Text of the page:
According to a press release by Leadership for Environment and Development (LEAD) Pakistan, this year’s theme for World Water Day ‘Water and Jobs’ provides an important opportunity to consolidate and highlight the intricate relationship between water and livelihoods, especially for agrarian communities.
According to Ali Tauqeer Sheikh, CEO, LEAD Pakistan, and Director Asia, Climate and Development Knowledge Network (CDKN), ‘Pakistan has no water policy and it desperately needs one. The Ministry of Planning and Reforms, as well as the Ministry of Water and Power, circulated two different policy drafts, and subsequently withdrew them.
“The Council of Common Interests (CCI) is perceived as a spoiler and not an enabler. Hence, there’s a visibly weak resolve to convene the CCI meeting and present the draft policy for approval,” the release read.
“Meanwhile, provinces have begun working on their own provincial policies. However, the best of provincial policies cannot be a substitute to a comprehensive National Water Policy,” the release addded.
LEAD Pakistan is also organizing a two day international water conference on 19-20 July, 2016, titled ‘Water Sustainability: Access, Equity and Hazards’ for promoting water sustainability initiatives and research. The need to organize this conference arises from the fact that high population growth coupled with rampant urbanization and weak regulatory frameworks in Pakistan is increasing stress on water resources. The situation has led to serious issues of water scarcity, resource depletion and contamination.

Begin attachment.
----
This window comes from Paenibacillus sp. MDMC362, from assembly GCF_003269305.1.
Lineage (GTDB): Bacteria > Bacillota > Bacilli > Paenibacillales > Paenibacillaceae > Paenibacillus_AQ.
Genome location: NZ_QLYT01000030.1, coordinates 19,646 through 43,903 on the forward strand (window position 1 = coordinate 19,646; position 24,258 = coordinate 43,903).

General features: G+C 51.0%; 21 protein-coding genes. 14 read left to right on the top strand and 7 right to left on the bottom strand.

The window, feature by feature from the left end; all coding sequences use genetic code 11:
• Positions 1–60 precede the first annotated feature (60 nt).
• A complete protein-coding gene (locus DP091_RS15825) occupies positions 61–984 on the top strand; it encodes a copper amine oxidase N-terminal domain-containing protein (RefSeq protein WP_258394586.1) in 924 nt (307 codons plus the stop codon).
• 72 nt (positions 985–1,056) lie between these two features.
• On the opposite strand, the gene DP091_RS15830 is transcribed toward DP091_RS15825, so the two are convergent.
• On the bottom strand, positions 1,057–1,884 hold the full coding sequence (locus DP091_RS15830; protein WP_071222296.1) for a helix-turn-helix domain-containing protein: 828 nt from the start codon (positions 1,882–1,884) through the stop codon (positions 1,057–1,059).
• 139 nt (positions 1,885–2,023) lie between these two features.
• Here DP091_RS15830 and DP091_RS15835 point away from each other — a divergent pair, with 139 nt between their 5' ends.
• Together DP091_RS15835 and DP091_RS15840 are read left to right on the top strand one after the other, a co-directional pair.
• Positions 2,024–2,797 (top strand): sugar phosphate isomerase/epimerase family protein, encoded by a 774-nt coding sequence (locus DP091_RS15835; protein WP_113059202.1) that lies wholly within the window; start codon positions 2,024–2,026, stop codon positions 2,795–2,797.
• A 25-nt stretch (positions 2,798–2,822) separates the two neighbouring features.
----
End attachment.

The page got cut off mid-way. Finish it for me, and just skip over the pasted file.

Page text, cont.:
The uncertainty introduced with Climate Change has further complicated the scenario. The conference aims to address water sustainability challenges, from the perspective of Access, Equity and Hazards.
It was also stated that climate change was a serious threat to Pakistan’s water supply, which is primarily dependent upon glacial melt and monsoon rains. The changing monsoon patterns were making the water supply erratic and increasingly unpredictable. It had started reaching the upper reaches of the Himalayan ranges and parts of Balochistan that were not traditionally covered by monsoon rains. Similarly, Karachi and coastal areas had begun receiving more frequent warnings of potential hydro disasters like cyclones and tsunamis.
“Today, half of the world’s workers – 1.5 billion people – work in sectors that are water-related.
Moreover, nearly all jobs, regardless of the sector, depend directly on water. Yet, despite the indelible link between jobs and water, millions of people, whose livelihoods depend on water, are often not recognized or protected by basic labor rights,” the release stated.
World Water Day calls for making a difference for the members of the global population, who suffer from water-related issues. In 1993, the United Nations General Assembly designated March 22 as the first World Water Day. Since then, World Water Day is celebrated around the world every year, highlighting water related issues.